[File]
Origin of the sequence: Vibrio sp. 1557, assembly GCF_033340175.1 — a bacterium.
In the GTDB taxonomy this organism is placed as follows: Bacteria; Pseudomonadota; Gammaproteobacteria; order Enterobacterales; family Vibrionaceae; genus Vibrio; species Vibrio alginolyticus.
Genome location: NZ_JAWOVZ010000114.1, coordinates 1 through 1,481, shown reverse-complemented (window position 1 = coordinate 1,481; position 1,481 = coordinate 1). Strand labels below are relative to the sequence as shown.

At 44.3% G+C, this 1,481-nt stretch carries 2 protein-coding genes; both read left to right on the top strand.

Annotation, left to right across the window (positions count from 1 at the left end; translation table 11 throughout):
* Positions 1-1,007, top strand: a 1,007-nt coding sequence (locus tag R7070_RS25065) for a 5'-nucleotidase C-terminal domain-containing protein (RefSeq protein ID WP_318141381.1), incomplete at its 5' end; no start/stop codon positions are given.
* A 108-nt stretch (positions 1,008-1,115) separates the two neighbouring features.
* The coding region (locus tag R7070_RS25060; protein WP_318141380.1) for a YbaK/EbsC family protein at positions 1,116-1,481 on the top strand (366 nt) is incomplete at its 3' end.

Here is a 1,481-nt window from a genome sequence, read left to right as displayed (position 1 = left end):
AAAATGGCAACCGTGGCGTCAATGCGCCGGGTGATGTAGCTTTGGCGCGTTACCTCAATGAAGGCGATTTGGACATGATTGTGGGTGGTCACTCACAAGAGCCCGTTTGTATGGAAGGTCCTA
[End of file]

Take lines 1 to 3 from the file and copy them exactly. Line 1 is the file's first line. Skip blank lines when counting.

Origin of the sequence: Vibrio sp. 1557, assembly GCF_033340175.1 — a bacterium.
In the GTDB taxonomy this organism is placed as follows: Bacteria; Pseudomonadota; Gammaproteobacteria; order Enterobacterales; family Vibrionaceae; genus Vibrio; species Vibrio alginolyticus.
Genome location: NZ_JAWOVZ010000114.1, coordinates 1 through 1,481, shown reverse-complemented (window position 1 = coordinate 1,481; position 1,481 = coordinate 1). Strand labels below are relative to the sequence as shown.